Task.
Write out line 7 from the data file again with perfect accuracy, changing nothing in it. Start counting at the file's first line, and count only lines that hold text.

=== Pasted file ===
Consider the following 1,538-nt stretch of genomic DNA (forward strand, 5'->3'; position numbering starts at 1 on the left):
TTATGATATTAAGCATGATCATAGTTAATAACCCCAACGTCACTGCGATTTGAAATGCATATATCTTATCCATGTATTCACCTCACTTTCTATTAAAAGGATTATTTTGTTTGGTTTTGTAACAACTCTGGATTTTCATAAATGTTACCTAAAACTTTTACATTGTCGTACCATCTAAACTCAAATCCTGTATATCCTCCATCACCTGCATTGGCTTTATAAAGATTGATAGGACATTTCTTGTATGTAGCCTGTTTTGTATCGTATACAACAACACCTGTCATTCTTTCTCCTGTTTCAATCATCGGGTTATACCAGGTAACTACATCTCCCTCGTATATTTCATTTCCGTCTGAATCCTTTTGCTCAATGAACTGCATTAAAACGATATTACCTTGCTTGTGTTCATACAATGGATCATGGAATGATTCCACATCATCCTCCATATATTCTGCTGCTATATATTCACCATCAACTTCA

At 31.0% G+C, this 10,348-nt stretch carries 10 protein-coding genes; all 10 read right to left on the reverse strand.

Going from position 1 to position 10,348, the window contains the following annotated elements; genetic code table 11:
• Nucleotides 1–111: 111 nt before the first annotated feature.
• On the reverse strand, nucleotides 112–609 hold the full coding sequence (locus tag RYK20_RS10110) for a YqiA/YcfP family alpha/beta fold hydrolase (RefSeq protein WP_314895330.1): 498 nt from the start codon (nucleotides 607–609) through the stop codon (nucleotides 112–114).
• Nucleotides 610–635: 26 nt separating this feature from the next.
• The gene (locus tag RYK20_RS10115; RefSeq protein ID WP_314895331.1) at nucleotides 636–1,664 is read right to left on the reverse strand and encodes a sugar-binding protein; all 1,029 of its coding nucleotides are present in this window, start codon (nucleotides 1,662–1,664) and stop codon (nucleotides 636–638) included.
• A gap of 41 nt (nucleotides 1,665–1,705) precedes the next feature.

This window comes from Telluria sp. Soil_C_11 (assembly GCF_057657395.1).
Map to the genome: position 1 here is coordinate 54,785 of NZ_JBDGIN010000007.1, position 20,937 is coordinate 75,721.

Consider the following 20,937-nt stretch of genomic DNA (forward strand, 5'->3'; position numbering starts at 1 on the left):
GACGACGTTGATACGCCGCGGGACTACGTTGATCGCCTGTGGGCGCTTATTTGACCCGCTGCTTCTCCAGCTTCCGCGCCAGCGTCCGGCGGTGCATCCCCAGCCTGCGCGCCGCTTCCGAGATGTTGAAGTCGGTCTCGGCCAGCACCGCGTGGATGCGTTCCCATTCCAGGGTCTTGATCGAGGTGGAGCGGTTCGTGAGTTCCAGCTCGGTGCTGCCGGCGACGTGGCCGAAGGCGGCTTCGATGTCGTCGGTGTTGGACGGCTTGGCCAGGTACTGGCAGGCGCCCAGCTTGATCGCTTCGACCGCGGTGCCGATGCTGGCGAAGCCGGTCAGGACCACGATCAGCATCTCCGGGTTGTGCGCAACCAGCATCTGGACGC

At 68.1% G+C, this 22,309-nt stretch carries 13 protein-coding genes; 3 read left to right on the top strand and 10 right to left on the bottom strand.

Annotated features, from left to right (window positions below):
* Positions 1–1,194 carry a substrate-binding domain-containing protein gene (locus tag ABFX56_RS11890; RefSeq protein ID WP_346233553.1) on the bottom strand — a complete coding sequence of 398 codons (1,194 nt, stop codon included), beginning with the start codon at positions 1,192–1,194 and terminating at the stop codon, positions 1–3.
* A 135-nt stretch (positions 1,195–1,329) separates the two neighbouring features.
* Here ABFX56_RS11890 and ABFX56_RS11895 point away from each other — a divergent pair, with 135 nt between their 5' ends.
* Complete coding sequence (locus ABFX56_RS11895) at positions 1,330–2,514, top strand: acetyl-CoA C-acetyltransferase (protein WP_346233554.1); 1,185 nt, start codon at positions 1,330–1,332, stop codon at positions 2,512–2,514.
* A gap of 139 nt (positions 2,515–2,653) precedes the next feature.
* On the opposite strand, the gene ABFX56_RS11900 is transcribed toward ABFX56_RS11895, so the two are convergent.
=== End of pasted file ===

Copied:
• Nucleotides 610–635: 26 nt separating this feature from the next.